And then I thought how most of these young men talking about red pills around the campfire must, at some point, recognize that they were talking like damn fools. How after six or ten angry years they’ll meet some woman and after a while, after living with a real live woman whom they respect, and meeting (surprise!) some other grown women they respect, admit that they had some extreme views, and after a while longer admit that all that jack about beta males and sluts and peak fertility made very little sense at all. And be embarrassed by the whole business if forced to relive those days. But I wonder how much damage they must do to the women they meet and maltreat in the meantime. I doubt very much they’ll want to think about that.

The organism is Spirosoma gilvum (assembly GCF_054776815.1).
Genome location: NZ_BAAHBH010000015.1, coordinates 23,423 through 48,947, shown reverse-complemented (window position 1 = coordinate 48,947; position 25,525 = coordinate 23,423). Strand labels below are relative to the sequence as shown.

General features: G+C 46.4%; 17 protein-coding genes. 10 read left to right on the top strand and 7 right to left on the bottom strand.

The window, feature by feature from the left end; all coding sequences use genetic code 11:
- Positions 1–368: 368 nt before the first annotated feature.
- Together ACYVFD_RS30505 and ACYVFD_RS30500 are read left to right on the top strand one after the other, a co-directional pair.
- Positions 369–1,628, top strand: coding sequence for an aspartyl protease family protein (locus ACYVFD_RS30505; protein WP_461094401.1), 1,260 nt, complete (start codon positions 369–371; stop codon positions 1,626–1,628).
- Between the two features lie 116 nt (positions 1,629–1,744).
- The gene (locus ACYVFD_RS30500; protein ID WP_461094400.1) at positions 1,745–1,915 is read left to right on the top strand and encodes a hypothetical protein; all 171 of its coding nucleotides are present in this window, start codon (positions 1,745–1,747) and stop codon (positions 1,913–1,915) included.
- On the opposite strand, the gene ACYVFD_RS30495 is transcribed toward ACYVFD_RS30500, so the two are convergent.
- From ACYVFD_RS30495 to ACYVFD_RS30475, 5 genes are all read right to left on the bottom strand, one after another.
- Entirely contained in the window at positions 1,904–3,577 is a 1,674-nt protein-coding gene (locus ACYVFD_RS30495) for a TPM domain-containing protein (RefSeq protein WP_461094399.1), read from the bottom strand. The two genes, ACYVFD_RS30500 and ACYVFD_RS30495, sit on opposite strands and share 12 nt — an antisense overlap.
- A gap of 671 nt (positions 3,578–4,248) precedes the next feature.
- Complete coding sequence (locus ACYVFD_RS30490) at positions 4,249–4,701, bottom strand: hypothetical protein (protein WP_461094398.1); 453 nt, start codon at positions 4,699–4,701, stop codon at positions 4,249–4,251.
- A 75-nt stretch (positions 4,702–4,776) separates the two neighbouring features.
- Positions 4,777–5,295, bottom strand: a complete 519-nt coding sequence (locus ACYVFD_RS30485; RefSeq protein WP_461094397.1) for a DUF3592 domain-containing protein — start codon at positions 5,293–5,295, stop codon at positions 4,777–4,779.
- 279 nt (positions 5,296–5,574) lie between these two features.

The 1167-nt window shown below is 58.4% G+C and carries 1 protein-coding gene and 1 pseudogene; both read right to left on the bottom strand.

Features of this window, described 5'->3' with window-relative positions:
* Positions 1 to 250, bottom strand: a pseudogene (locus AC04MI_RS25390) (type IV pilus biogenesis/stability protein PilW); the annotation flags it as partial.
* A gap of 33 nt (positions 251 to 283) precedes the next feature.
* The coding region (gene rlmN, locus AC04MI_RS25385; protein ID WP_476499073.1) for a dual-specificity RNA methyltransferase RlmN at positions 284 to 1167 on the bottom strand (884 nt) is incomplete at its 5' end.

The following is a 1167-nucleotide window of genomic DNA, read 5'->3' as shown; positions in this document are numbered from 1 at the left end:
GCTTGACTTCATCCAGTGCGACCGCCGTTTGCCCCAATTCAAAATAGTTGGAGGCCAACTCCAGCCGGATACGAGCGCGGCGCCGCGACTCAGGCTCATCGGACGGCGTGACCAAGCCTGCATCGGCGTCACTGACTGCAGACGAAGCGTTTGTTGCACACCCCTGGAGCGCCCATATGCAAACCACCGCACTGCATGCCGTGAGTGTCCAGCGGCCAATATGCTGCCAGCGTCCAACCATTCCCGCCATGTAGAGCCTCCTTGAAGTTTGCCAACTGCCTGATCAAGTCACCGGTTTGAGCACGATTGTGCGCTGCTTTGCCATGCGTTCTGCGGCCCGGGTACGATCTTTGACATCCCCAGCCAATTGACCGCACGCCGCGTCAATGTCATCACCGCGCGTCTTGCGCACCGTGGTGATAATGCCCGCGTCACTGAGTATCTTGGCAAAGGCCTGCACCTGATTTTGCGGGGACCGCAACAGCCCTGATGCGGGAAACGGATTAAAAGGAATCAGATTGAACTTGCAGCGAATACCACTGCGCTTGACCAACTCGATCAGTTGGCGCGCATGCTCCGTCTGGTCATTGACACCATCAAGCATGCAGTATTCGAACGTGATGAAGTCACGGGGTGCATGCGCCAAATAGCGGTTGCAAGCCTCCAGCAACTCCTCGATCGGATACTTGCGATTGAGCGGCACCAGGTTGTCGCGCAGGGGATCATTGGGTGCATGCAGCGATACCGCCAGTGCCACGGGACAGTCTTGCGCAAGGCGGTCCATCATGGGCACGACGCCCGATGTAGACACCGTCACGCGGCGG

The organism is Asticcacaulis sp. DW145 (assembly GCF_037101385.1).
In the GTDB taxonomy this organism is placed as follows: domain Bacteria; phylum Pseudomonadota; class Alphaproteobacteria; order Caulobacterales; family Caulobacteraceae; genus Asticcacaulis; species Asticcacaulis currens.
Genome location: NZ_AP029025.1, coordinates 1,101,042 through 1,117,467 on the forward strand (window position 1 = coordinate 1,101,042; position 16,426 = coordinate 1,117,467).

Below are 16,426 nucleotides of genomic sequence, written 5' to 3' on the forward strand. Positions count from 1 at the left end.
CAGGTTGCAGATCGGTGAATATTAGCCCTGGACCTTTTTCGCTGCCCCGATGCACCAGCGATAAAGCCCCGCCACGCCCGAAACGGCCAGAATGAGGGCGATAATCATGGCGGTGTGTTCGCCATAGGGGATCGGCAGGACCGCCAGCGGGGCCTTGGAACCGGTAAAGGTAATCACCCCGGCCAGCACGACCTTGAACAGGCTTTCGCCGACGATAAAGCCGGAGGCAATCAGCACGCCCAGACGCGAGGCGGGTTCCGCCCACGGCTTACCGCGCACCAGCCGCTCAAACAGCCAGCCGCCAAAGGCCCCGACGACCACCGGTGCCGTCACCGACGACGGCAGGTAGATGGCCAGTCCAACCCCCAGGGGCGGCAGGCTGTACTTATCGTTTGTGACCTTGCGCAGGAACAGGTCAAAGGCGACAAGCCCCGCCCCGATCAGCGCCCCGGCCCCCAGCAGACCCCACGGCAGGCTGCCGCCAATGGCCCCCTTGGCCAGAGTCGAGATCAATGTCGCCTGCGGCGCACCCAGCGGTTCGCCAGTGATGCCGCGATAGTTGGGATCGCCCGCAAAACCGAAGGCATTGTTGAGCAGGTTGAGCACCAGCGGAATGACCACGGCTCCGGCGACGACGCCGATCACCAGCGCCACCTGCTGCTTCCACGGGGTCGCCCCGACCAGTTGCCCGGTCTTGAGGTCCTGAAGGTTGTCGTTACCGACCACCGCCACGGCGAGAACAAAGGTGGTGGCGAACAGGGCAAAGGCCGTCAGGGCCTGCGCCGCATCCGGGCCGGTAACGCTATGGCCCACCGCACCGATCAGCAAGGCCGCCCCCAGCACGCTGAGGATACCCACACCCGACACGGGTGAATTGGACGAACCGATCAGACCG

A book they’re unlikely to read is T.H. White’s The Book of Merlyn. It’s the last book of The Once and Future King, about the unprepossessing boy Arthur who must become a reluctant King. Now he is a very old man whose heart is long since broken, and yet he must still rule a kingdom on the verge of insurrection: his bastard son has marshaled a fascist army against him. His old tutor, Merlyn, has brought him back to the animals who were his first teachers and friends, to try to put life back into him, and – as in boyhood– he is taught to think about human society by being turned into other animals – an ant, a goose — and forced to live amongst them, study and observe, and be rescued at the last minute, or ripped away from a happy private life and love in the guise of that species. It is all very closely observed, and extremely humane; and in the novelist’s, rather than the academic’s, fashion, the knowledge comes from living it yourself, with teachers nearby who are ready to tell you that while your experience is real, your conclusions could not be more stupid. This is a political book, written during the Second World War (over a decade before the young E.O. Wilson would write his doctoral thesis at Harvard, on ant taxonomy; over two decades before the triplet code was cracked), and Arthur is being given a cram session in political economy: the communist totalitarianism of the ants, the communitarian anarchy of the geese. As cruel as the lessons are – he must live them, after all – and as tired as he is, he comes to the point of understanding what he must go back to work for and why, gathers himself, and goes out to do the work of making peace.